Bottle deposit is 2 SCR (in shops only).
Fruit juices at about 45 SCR and long-shelf milk at about 25 SCR are widely available.
consists - in good old creole tradition - of the staples fresh fish and rice, with various vegetables as side dishes. Special wishes are gladly taken care of by owners of our smaller guesthouses.
There is an all-you-can-eat-buffet at the "Boat House" on Mahe's Beau Vallon beach. It opens at 19:00 hrs in the evenings for a buffet dinner (25 €). Also very good are the "Marie Antoinette" and "Le Rendez-vous" in Victoria.
"Le Reduit" near Batista's in the south of Mahe serves excellent food at fair prices. Another place in the south is "Kaz Kreol" at Anse Royale, but we personally find that the quality of the dishes there isn't what it used to be.
An excellent place however is the very recommendable restaurant "La Plaine St. André" at the Takamaka destillery: a bit upmarket but very friendly, not overpriced and definitely worth those extra rupees. They are - in our view - one of the best restaurants on the island.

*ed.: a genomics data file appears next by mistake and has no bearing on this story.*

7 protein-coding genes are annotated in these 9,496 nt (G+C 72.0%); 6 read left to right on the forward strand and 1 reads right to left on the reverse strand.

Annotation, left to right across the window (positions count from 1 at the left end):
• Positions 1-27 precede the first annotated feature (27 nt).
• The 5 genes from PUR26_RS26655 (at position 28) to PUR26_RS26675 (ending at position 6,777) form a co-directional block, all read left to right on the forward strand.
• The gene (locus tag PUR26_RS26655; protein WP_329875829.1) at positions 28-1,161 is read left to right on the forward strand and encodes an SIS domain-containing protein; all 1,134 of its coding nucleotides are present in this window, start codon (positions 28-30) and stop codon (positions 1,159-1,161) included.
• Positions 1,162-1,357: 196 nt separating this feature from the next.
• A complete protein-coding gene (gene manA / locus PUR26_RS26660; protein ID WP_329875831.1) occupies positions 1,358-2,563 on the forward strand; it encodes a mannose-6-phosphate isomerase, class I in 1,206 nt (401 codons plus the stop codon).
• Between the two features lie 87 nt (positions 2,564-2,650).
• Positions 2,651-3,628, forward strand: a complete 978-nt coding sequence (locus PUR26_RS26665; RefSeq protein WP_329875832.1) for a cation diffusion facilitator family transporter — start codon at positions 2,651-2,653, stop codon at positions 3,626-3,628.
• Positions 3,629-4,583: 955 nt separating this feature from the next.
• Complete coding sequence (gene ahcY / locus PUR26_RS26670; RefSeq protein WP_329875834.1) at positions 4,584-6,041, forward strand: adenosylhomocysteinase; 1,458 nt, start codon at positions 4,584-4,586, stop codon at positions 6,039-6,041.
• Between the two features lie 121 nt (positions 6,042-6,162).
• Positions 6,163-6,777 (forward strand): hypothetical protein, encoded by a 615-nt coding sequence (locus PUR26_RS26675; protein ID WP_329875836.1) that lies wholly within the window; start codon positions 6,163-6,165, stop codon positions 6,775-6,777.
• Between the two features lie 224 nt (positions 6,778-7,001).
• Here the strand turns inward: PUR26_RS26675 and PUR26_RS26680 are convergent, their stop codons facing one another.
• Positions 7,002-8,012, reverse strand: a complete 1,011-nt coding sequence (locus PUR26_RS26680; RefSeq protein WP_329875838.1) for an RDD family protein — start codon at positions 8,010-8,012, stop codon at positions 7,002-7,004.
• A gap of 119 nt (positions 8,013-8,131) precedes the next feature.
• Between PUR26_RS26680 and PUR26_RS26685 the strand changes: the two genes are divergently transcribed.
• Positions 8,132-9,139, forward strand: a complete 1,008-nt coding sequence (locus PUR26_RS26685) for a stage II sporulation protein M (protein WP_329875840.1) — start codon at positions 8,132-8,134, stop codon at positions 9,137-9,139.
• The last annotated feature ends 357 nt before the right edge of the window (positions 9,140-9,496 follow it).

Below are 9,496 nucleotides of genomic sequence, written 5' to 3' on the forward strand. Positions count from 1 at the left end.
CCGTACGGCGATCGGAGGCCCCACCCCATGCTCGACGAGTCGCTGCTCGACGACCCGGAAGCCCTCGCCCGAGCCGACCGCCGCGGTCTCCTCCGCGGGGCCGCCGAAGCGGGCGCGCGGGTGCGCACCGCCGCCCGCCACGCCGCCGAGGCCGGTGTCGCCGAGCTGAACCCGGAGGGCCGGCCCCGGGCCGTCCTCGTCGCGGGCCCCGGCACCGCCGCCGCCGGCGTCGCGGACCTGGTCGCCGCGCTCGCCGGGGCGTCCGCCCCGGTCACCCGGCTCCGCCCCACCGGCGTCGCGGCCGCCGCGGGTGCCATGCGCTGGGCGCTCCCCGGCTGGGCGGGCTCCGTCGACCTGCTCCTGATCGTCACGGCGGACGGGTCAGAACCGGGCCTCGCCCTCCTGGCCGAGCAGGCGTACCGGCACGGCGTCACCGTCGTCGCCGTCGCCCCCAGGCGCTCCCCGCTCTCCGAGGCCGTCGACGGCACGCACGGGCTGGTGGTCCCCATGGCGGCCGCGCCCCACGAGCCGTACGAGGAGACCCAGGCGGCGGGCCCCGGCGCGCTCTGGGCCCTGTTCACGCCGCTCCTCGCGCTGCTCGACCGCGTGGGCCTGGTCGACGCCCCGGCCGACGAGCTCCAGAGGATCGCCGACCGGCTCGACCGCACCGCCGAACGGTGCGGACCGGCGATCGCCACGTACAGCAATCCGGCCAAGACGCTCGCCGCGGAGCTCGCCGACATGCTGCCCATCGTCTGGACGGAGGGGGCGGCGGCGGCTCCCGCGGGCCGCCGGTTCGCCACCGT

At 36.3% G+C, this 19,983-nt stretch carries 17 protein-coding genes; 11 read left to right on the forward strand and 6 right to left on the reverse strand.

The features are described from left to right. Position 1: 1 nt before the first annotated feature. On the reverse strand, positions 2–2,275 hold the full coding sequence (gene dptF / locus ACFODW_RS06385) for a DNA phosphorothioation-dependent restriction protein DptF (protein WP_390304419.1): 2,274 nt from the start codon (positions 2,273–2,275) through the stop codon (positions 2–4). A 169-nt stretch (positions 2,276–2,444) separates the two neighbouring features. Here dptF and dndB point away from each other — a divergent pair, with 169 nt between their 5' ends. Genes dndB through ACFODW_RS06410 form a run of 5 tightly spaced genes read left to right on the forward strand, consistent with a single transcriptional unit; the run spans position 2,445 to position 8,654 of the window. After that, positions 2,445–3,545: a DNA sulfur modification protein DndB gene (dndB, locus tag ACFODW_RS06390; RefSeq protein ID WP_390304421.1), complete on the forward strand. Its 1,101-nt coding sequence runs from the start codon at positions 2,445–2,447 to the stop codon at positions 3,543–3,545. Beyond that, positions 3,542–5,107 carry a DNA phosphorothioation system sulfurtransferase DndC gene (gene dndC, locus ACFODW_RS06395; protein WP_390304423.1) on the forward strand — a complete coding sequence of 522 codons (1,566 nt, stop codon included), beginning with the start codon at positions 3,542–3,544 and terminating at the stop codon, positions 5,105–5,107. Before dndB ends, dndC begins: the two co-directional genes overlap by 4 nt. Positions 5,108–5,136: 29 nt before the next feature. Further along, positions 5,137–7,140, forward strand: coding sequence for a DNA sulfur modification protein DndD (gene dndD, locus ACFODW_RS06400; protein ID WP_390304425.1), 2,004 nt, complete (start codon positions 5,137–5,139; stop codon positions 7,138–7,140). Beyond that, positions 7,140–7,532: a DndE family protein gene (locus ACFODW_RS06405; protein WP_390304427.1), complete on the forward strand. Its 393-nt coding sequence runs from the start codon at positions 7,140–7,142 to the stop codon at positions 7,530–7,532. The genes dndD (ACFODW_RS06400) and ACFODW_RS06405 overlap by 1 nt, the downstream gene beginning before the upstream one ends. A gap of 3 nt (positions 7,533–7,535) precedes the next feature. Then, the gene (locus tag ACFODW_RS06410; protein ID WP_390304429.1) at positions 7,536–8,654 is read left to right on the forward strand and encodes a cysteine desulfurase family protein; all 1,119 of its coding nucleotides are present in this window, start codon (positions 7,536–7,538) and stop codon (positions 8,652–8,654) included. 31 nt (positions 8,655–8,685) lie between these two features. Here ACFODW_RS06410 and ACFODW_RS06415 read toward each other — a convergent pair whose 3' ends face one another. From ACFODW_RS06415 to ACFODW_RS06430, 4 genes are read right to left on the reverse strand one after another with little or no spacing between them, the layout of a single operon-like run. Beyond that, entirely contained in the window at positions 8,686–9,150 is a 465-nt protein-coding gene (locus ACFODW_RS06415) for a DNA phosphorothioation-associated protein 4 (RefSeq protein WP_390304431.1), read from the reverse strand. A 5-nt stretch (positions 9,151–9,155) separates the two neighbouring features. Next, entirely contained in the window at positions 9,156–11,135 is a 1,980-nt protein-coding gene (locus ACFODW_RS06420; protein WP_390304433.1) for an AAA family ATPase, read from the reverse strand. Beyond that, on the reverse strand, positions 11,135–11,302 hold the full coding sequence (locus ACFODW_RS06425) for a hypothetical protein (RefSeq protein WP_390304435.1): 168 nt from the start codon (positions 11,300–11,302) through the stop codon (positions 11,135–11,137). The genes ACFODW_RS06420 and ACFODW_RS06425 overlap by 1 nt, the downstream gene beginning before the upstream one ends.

Please note that in the evenings, the restaurants is only open on Wednesdays and Saturdays. On other days of the week, the restaurant closes at 5 p.m.
You can find a link to their website and the menu by clicking on the logo below:
The restaurant is located near Devon Residence Chalets, so if you plan to stay there, this is an excellent choice.
On Praslin, try the restaurant at "Le Laurier" (buffet style), or "Villas de Mer" on Grande Anse.
Near the harbour, the "Organibar" serves excellent take-aways and is also a good place for dinner: open daily 8a.m. - 11 p.m., ph. 4232111.
Also very good is the "Coco Rouge" in Baie St. Anne (ph. 4232228, Mon-Sat 11-14 and 19-22 Uhr, Sundays closed). Fair-priced and excellent "fixed menu".